• reflect on and understand the specificity of your knowledge regarding inclusive/exclusive practices and respect the specificity of the knowledge of others
  • reflect on and understand that oppressive practices involve trauma and violence, and that university classrooms include those who experience such trauma and violence; discussions need to advance learning while being mindful of the risk of triggering such experiences
  • maintain a high level of professionalism and set a positive example of inclusive, respectful conduct at all times, especially at university or departmental events
  • remember that there is an expectation of collegial behaviour; take seriously suggestions or complaints from colleagues or students about behaviour or comments, and consider ways to  improve collegial relations
  • apologize for, and refrain from repeating, any inappropriate or unprofessional behaviour or remarks about which colleagues or students have indicated discomfort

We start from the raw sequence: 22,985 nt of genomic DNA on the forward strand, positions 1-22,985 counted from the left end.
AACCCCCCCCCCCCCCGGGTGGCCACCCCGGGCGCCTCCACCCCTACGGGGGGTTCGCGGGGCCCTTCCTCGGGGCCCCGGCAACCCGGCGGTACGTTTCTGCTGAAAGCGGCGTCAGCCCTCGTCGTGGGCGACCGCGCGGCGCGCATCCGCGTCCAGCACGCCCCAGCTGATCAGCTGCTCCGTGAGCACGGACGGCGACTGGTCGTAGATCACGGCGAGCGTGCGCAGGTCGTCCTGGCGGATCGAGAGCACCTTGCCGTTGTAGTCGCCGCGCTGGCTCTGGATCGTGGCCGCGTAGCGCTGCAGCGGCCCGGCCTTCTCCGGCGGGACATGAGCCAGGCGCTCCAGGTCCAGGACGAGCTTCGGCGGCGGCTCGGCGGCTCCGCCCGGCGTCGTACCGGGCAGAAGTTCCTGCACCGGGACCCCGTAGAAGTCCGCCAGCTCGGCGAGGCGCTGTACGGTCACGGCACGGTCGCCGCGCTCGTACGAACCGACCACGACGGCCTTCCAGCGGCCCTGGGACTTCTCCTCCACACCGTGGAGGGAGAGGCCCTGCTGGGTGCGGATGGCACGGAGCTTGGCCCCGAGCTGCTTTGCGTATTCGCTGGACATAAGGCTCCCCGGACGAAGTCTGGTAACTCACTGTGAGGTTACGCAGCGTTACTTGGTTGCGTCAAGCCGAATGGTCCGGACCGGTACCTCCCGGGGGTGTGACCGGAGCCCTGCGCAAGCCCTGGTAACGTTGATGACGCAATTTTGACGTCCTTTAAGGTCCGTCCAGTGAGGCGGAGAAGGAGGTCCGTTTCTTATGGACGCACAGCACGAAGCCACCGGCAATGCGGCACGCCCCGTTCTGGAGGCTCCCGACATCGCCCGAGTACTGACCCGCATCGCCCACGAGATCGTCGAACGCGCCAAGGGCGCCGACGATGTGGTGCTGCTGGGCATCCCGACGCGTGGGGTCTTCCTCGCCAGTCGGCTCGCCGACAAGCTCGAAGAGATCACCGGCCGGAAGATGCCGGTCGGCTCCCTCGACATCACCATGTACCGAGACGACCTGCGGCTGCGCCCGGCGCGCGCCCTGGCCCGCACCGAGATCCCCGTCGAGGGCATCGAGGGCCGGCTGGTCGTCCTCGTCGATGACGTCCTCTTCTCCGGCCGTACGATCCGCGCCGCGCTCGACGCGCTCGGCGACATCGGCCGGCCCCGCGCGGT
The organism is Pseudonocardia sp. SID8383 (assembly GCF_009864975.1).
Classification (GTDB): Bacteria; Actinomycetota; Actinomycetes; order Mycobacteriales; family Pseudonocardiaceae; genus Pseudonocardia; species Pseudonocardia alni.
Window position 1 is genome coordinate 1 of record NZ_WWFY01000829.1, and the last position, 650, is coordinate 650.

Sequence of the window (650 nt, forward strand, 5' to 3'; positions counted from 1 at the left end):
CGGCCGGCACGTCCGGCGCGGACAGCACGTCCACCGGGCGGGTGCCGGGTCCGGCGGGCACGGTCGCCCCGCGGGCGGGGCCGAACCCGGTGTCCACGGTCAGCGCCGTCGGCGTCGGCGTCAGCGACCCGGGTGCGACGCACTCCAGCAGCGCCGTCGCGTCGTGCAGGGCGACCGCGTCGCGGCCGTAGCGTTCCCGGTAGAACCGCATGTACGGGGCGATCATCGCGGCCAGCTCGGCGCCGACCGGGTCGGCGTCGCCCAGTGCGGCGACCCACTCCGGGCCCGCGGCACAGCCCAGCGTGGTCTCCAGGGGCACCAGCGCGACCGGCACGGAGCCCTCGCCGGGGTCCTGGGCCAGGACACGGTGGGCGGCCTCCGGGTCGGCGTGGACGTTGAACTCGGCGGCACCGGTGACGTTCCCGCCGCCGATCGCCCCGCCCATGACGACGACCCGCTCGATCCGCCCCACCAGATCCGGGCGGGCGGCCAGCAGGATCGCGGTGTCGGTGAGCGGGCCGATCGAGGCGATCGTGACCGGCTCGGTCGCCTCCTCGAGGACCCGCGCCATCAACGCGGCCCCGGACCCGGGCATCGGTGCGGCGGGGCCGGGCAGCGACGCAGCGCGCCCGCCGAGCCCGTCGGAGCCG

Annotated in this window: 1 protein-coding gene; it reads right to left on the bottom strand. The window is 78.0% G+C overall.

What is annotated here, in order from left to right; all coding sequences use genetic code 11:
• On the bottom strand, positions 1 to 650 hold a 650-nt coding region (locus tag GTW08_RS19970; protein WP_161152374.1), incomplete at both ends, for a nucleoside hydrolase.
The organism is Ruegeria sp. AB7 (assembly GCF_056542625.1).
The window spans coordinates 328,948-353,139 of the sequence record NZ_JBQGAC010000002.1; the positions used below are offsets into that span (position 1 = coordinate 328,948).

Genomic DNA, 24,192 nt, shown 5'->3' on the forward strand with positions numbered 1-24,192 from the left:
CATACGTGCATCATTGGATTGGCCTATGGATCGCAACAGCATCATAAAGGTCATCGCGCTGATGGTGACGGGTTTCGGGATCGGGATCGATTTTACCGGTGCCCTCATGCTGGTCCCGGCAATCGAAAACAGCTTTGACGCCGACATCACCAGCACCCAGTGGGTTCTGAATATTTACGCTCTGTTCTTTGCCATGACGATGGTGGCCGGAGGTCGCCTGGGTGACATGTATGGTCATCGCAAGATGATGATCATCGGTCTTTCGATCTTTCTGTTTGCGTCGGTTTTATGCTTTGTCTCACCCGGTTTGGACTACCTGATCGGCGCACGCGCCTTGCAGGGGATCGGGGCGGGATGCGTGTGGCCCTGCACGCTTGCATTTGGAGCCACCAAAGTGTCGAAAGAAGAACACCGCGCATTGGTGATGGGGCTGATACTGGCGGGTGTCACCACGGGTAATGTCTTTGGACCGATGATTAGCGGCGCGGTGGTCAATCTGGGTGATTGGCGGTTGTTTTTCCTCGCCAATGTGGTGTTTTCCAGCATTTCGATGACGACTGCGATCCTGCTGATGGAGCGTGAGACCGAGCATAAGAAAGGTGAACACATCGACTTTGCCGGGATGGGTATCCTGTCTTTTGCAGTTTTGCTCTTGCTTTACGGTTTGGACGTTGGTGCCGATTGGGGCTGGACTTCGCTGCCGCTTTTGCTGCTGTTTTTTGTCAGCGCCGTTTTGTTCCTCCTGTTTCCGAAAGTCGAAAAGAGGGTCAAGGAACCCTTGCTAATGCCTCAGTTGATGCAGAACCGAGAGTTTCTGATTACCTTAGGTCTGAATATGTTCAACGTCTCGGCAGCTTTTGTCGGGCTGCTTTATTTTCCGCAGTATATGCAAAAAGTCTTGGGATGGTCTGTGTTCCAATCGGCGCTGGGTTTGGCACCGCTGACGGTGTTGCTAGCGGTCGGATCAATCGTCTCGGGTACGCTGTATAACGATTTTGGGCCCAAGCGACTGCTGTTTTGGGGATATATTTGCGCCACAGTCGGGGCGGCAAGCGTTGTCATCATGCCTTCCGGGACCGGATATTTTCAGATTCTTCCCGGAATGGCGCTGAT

• refrain from socializing with individual students to avoid an appearance of favouritism and risk to yourself or the student(s)
  • encourage students to write in an inclusive manner including gender and race neutral language
  • educate students on equity issues through your course syllabi, and through introductory lectures and tutorials to set a positive tone
  • avoid financial interactions, provision of gifts, or recruitment of services that could be interpreted to influence academic assessments or professional relationships
  • avoid personal comments in email correspondence
  • keep your office door open when meeting with students, unless confidentiality merits otherwise
  • ensure that you are fully informed about acceptable norms and practices (see brief list of resources below); if you are unsure whether your behaviour or comments could be considered offensive or in violation of university policy, take advantage of the expertise available and get the information
  • avoid wearing fragrances or perfumes that could create an unhealthy atmosphere for those with scent sensitivities

You have a responsibility to: